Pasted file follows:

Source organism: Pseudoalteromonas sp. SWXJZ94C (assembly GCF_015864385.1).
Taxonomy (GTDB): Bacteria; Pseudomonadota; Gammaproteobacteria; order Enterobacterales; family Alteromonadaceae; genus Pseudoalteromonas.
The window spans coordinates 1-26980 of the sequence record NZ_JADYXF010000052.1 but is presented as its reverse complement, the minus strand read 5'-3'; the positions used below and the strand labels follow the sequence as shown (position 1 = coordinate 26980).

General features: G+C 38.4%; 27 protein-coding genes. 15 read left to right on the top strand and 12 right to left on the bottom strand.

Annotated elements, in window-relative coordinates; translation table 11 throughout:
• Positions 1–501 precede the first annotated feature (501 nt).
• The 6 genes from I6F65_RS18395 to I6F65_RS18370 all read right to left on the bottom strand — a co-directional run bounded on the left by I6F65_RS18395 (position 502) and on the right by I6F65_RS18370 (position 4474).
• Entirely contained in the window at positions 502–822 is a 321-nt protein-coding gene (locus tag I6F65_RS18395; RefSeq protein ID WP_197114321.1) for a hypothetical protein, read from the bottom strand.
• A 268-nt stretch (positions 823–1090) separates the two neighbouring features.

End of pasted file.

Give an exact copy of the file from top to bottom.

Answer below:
Source organism: Pseudoalteromonas sp. SWXJZ94C (assembly GCF_015864385.1).
Taxonomy (GTDB): Bacteria; Pseudomonadota; Gammaproteobacteria; order Enterobacterales; family Alteromonadaceae; genus Pseudoalteromonas.
The window spans coordinates 1-26980 of the sequence record NZ_JADYXF010000052.1 but is presented as its reverse complement, the minus strand read 5'-3'; the positions used below and the strand labels follow the sequence as shown (position 1 = coordinate 26980).

General features: G+C 38.4%; 27 protein-coding genes. 15 read left to right on the top strand and 12 right to left on the bottom strand.

Annotated elements, in window-relative coordinates; translation table 11 throughout:
• Positions 1–501 precede the first annotated feature (501 nt).
• The 6 genes from I6F65_RS18395 to I6F65_RS18370 all read right to left on the bottom strand — a co-directional run bounded on the left by I6F65_RS18395 (position 502) and on the right by I6F65_RS18370 (position 4474).
• Entirely contained in the window at positions 502–822 is a 321-nt protein-coding gene (locus tag I6F65_RS18395; RefSeq protein ID WP_197114321.1) for a hypothetical protein, read from the bottom strand.
• A 268-nt stretch (positions 823–1090) separates the two neighbouring features.